“High school NIL has mainly been addressed by the state’s high school athletic associations, but Arkansas seems to be one of the few instances where it may need to be handled by the state legislature,” Greene, an NIL expert, said. “The unique caveat here is that not all high school athletes in Arkansas would be eligible, only those that have been accepted into admission or signed an NLI (letter of intent) or other written agreement to enroll in a university or college with the state of Arkansas.”
This limitation seems “unnecessary and unfair to the other high school athletes in the state that may not be ready or able to commit to a college or even want to go to go to college or pursue athletics at the next level,” Greene said.
“Shouldn’t everyone have the right to exercise their right of publicity? No other state that permits high school NIL has this sort of cutoff, which seems a bit arbitrary,” Greene said.
‘You should be able to sell yourself’
Hawk said that questions like these are why he created a bill allowing for a legislative study on high school students’ publicity rights.
Greene pointed out that HB 1649 also has another questionable issue.
“This amendment would expressly permit a school’s ‘supporting foundations’ to facilitate and negotiate NIL deals,” he said. “This would be very controversial since it would potentially allow for NIL collectives and booster clubs to play a more active role in the NIL landscape, which is something the NCAA has been wary of in recent months. In fact, they recently sent out a memo reminding schools that the NCAA’s current rules prohibit schools from compensating athletes for their NIL, including entities acting on behalf of the institution.”
People watching NIL at a national level, Greene said, “believe this memo was targeted at what was developing at Texas A&M and their 12th Man+ Fund and University of Arkansas with their OneArkansas NIL group.”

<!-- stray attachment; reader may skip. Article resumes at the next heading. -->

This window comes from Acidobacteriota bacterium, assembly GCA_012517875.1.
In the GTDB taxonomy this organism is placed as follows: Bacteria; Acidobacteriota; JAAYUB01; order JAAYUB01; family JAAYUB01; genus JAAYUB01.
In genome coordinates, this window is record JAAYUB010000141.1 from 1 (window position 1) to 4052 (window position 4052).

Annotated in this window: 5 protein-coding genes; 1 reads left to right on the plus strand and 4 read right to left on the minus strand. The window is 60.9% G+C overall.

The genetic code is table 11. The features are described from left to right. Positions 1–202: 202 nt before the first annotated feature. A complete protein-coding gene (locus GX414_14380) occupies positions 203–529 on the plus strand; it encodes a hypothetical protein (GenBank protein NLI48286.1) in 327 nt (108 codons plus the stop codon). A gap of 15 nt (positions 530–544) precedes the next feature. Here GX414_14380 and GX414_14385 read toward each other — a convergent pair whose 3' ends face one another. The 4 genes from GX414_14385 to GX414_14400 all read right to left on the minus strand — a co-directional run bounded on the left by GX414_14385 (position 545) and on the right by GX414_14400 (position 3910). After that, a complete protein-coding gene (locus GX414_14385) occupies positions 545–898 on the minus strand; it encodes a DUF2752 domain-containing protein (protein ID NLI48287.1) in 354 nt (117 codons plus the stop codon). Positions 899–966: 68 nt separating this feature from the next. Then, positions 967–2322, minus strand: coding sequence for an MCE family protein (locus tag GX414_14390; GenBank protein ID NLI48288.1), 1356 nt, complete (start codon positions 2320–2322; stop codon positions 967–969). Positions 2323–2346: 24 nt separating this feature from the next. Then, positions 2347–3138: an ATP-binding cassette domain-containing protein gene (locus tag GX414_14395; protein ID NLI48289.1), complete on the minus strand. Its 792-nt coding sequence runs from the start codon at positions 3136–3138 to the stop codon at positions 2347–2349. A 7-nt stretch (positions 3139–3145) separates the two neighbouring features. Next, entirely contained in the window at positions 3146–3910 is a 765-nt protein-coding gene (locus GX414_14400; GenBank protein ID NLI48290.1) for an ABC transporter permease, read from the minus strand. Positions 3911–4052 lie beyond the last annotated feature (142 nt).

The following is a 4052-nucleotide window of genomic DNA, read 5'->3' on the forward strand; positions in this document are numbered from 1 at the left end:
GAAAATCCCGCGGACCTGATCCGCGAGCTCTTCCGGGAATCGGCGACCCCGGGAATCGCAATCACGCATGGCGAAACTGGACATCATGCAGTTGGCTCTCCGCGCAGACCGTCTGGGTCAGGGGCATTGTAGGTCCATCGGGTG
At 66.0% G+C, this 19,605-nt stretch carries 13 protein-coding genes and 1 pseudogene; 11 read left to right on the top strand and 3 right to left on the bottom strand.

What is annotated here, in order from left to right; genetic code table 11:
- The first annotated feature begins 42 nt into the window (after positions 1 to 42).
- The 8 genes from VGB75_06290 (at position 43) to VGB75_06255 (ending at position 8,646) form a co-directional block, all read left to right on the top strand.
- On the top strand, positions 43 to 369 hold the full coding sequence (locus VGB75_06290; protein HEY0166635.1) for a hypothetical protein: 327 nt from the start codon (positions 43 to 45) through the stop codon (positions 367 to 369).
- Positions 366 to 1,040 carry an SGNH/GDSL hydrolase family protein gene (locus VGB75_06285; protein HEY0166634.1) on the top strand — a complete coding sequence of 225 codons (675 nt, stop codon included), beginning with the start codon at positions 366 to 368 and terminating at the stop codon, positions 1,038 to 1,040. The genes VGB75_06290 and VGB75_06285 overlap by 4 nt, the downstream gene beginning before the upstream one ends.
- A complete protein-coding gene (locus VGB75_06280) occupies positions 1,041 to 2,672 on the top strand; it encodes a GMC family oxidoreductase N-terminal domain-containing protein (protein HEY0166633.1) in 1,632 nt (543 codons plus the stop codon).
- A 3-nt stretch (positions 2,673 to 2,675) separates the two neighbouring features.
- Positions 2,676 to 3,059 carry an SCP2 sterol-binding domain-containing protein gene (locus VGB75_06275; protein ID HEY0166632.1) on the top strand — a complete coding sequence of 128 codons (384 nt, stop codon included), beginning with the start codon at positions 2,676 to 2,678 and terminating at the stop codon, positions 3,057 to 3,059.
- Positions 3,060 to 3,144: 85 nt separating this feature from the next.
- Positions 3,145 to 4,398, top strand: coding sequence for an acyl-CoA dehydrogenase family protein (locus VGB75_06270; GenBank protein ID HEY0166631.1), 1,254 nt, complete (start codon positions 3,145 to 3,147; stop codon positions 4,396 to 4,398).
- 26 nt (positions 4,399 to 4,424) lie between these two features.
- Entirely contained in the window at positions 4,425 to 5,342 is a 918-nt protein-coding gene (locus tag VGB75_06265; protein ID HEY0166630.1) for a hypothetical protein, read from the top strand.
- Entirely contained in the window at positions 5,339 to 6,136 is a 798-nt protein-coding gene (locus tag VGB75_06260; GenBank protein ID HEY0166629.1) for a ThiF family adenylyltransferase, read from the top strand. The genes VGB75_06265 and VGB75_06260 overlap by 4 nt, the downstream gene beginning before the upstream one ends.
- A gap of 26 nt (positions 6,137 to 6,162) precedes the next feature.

Passing this law, Greene said, would put Arkansas law at odds with the NCAA rules if the bill is passed.
“This bill would also permit 501(c)(3) organizations to compensate athletes for the use of their NIL, which has been a controversial topic for some time as the number of charitable NIL collectives has grown,” he said
After House Bill 1469 was filed, Hawk and Shepherd filed House Bill 1679, which allows for a study to examine high school student-athletes’ publicity rights. That bill would also create a program for student athletes about contracts and compensation rather than each athlete cutting their own deals.
The study’s results by the House Committee on Education and the Senate Committee on Education would be filed on or before Oct. 31, 2024.
“We have to ask, do we want kids to go into the court system for a NIL system?” Hawk said. “I think the answer would be no. If the states around us have it, what is to stop their parents from moving to another state so their kids can make money? We would lose top talent.”
Jenkins argued that the talent always belongs to the student athlete. Many high school athletes, he said, already have what is considered as NIL value — production, exposure, influence and relationships.
“Those kids can influence people to buy a hat with their image on it, and that’s their image. They should not be forced to allow a college, boosters or a nonprofit to control it. They should be able to keep their brand going even if it starts in pee wee sports or elementary school. You should be able to sell yourself.”